Upper Kelvin explored

August 5, 2011 by · Leave a Comment 

Exploring the upper reaches of the River Kelvin by canoe

It will take several hours for about ten peoople to travel from Kirkintilloch to Torrance – because they will go by canoe. All under the trained eye of Wild by Nature, a canoe company based in Kirkintilloch. In groups of ten, the flotilla will see the Kelvin from a different angle, enjoy new sounds, see both plant and wildlife and stop to explore interesting places along the way.

Paddle -ing from Kirkintilloch Bridge in the East of the town, the intrepid explorers will finish in Torrance. A group of FORKS (Friends of the River Kelvin) recently did this route. They saw buzzards, mallard ducks, sand martins, swallows, brown trout, cows and many tree species, wild flowers and river plant life.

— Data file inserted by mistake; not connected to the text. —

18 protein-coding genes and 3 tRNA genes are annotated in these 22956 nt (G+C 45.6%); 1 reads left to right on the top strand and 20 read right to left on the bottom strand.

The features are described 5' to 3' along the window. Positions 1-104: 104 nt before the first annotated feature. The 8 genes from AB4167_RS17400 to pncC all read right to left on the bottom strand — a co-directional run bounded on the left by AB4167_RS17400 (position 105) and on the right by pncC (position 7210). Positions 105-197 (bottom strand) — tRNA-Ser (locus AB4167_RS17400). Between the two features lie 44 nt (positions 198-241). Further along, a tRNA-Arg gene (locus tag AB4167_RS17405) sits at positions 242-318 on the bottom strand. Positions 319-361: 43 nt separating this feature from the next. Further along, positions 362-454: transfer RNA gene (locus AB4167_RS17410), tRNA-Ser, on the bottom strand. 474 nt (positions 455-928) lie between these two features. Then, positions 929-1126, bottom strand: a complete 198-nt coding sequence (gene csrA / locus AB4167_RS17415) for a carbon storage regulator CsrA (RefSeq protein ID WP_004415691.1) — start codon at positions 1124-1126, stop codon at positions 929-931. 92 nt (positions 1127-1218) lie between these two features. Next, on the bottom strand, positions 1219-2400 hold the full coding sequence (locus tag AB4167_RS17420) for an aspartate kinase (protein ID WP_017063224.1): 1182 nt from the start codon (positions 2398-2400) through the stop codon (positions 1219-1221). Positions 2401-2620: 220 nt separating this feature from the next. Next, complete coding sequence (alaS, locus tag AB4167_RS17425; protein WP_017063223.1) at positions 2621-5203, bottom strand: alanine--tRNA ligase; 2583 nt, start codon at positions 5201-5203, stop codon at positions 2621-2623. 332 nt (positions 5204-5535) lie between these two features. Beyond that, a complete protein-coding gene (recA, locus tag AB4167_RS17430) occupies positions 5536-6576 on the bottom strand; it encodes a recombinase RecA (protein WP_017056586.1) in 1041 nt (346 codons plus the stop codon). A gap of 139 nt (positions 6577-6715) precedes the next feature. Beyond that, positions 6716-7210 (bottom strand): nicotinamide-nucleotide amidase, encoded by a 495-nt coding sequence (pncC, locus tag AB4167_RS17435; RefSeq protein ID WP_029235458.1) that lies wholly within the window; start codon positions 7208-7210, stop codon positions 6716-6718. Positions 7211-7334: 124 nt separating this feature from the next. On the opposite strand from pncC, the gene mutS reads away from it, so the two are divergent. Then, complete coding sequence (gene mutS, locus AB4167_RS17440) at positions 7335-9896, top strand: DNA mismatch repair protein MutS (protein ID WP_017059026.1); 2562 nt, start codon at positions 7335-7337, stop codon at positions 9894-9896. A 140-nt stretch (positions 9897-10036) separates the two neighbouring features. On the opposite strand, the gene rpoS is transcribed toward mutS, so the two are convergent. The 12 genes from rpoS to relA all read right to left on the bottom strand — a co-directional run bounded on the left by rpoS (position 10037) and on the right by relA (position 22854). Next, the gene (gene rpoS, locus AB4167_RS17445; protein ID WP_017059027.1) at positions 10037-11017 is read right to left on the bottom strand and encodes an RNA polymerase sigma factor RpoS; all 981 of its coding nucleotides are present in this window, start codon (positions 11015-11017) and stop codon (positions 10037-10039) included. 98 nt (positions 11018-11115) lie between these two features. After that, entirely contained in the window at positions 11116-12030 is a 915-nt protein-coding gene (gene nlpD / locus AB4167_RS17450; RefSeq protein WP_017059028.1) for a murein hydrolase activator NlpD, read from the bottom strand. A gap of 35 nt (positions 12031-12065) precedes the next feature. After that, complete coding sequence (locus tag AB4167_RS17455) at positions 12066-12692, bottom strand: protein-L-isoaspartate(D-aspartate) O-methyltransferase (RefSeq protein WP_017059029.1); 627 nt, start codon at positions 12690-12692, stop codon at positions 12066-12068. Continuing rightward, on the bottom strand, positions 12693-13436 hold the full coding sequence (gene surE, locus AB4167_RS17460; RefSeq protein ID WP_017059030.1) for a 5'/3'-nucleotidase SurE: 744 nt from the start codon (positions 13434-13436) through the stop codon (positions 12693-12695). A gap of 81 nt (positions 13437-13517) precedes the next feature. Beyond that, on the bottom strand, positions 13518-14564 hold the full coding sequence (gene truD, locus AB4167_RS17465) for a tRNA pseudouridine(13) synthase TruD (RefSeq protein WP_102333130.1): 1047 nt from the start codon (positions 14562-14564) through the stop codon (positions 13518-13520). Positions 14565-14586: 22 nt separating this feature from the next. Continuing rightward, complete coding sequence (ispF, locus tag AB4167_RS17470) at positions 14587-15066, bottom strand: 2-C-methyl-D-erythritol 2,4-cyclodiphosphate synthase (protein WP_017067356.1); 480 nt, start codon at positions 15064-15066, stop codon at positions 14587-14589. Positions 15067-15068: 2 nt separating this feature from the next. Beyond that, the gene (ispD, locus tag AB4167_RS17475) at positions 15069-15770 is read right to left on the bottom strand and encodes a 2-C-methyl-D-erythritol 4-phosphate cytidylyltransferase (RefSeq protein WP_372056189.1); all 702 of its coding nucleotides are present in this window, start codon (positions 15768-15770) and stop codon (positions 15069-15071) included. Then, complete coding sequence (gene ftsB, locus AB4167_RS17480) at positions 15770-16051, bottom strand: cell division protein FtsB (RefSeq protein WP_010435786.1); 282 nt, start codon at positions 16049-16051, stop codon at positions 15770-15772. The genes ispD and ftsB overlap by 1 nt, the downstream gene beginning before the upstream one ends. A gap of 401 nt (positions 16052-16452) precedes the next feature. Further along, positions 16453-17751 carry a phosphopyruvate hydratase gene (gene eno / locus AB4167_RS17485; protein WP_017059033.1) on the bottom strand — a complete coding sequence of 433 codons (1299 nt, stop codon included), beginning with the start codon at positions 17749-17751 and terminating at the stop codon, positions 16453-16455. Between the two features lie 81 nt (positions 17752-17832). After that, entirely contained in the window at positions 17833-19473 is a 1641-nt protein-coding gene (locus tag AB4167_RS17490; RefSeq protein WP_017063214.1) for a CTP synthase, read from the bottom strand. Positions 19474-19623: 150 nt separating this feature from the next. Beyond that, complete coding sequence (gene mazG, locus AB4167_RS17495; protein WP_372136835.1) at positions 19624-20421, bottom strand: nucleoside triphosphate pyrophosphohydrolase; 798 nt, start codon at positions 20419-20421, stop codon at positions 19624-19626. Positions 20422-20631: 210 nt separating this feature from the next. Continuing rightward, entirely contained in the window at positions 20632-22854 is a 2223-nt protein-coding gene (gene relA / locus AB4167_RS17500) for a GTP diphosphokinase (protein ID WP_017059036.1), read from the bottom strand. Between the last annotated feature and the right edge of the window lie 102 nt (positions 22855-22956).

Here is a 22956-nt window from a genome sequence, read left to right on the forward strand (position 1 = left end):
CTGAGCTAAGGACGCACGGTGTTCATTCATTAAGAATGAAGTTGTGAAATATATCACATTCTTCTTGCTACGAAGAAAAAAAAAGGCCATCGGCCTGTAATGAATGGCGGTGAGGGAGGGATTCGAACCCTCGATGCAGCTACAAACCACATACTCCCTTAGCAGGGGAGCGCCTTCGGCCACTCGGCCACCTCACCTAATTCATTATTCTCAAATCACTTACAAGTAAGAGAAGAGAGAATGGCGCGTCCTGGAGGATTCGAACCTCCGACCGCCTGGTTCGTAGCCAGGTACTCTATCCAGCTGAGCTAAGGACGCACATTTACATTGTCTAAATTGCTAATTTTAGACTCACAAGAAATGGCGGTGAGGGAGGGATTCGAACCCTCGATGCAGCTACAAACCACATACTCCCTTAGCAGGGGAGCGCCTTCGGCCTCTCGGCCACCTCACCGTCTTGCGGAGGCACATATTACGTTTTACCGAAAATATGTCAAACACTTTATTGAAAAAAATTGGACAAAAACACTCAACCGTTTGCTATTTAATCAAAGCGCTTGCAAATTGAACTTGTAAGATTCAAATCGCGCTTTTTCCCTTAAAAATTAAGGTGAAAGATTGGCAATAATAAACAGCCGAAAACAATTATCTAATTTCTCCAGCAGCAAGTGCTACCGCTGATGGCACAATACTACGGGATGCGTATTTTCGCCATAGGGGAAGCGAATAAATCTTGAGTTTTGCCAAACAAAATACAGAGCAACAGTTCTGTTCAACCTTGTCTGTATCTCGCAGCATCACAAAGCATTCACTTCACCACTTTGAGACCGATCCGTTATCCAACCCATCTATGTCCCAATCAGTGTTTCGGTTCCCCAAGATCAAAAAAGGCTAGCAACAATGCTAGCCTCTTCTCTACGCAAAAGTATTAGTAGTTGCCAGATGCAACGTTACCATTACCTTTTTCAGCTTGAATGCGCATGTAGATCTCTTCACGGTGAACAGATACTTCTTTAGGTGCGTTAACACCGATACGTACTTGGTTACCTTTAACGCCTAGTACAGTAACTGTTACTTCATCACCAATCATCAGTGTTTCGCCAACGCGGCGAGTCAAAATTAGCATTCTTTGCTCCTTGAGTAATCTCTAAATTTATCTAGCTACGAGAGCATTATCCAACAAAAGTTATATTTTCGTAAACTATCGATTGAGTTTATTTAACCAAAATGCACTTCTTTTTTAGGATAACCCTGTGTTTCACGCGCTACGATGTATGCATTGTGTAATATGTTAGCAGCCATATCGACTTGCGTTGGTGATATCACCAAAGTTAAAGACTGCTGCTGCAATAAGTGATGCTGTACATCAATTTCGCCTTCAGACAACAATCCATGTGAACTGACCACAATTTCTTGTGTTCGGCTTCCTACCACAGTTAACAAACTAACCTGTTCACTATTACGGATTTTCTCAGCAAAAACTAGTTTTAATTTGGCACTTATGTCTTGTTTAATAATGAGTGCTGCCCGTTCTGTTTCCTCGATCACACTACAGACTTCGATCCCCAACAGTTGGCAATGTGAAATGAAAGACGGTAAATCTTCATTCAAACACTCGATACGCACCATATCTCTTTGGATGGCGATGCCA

Said Wild by Nature boss,  Cliff Giddings, who has canoed professionally: ‘The trip was relaxing, very quiet and peaceful and provided gentle exercise,’ He said more strenuous routes were available for those who could take them. Charles Thompson, Secretary of FORK who was one of the participants said: ‘We got loads of fresh air and the day was excellently led by Wild By Nature.’ email:info@wildbynature.eu or tel: 0141 777 6211.

Weekly litter pick-ups are still being held by FORK members every Saturday from 10.30am. And on Saturday 6 August they will tidy up the riverbank at Kelvindale Road. Said Charles: ‘We intend to uproot a patch of Himalayan Balsam (one of the three major invasive plant species on the River Kelvin.’. The organisation invites anyone interested to join them. Contact the Secretary on email: friendsriverkelvin@live.co.uk or tel:0141 563 6498 and see website: www.fork.org.uk 

FORK members were given an especially big thank you from Keep Scotland Beautiful because they’d collected an amazing 120 bags of rubbish and other debris over four Saturdays in April during the National Spring Clean 2011.